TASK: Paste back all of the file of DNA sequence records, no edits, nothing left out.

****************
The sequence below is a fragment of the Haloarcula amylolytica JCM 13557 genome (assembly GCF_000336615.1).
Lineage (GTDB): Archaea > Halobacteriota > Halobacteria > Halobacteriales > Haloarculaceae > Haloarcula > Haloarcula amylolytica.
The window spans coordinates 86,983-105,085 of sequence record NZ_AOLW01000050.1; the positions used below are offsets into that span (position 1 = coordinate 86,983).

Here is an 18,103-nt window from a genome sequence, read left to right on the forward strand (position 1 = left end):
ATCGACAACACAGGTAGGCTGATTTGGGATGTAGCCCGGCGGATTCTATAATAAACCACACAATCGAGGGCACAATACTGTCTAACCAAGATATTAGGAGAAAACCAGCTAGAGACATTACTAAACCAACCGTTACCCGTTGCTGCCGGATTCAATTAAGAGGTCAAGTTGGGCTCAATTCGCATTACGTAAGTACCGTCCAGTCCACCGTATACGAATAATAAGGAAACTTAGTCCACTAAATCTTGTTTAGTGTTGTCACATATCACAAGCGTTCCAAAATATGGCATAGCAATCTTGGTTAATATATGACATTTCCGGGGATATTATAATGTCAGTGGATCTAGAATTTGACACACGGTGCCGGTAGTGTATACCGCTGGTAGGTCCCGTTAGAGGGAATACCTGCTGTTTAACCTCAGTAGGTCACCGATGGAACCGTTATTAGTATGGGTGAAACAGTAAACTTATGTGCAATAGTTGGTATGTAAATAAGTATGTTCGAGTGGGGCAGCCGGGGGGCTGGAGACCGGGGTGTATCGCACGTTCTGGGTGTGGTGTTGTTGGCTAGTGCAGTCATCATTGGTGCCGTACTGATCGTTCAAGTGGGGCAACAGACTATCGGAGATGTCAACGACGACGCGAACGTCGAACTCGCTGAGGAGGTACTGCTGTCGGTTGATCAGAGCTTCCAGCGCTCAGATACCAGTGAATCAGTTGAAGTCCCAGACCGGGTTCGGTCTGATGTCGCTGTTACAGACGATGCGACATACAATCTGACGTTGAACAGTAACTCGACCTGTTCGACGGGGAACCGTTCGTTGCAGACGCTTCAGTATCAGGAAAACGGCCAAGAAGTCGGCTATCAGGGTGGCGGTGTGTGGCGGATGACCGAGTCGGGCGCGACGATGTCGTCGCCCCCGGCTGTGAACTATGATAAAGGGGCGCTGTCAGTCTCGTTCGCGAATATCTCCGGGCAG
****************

The sequence below is a fragment of the Haloarcula amylolytica JCM 13557 genome (assembly GCF_000336615.1).
Lineage (GTDB): Archaea > Halobacteriota > Halobacteria > Halobacteriales > Haloarculaceae > Haloarcula > Haloarcula amylolytica.
The window spans coordinates 86,983-105,085 of sequence record NZ_AOLW01000050.1; the positions used below are offsets into that span (position 1 = coordinate 86,983).

Here is an 18,103-nt window from a genome sequence, read left to right on the forward strand (position 1 = left end):
ATCGACAACACAGGTAGGCTGATTTGGGATGTAGCCCGGCGGATTCTATAATAAACCACACAATCGAGGGCACAATACTGTCTAACCAAGATATTAGGAGAAAACCAGCTAGAGACATTACTAAACCAACCGTTACCCGTTGCTGCCGGATTCAATTAAGAGGTCAAGTTGGGCTCAATTCGCATTACGTAAGTACCGTCCAGTCCACCGTATACGAATAATAAGGAAACTTAGTCCACTAAATCTTGTTTAGTGTTGTCACATATCACAAGCGTTCCAAAATATGGCATAGCAATCTTGGTTAATATATGACATTTCCGGGGATATTATAATGTCAGTGGATCTAGAATTTGACACACGGTGCCGGTAGTGTATACCGCTGGTAGGTCCCGTTAGAGGGAATACCTGCTGTTTAACCTCAGTAGGTCACCGATGGAACCGTTATTAGTATGGGTGAAACAGTAAACTTATGTGCAATAGTTGGTATGTAAATAAGTATGTTCGAGTGGGGCAGCCGGGGGGCTGGAGACCGGGGTGTATCGCACGTTCTGGGTGTGGTGTTGTTGGCTAGTGCAGTCATCATTGGTGCCGTACTGATCGTTCAAGTGGGGCAACAGACTATCGGAGATGTCAACGACGACGCGAACGTCGAACTCGCTGAGGAGGTACTGCTGTCGGTTGATCAGAGCTTCCAGCGCTCAGATACCAGTGAATCAGTTGAAGTCCCAGACCGGGTTCGGTCTGATGTCGCTGTTACAGACGATGCGACATACAATCTGACGTTGAACAGTAACTCGACCTGTTCGACGGGGAACCGTTCGTTGCAGACGCTTCAGTATCAGGAAAACGGCCAAGAAGTCGGCTATCAGGGTGGCGGTGTGTGGCGGATGACCGAGTCGGGCGCGACGATGTCGTCGCCCCCGGCTGTGAACTATGATAAAGGGGCGCTGTCAGTCTCGTTCGCGAATATCTCCGGGCAG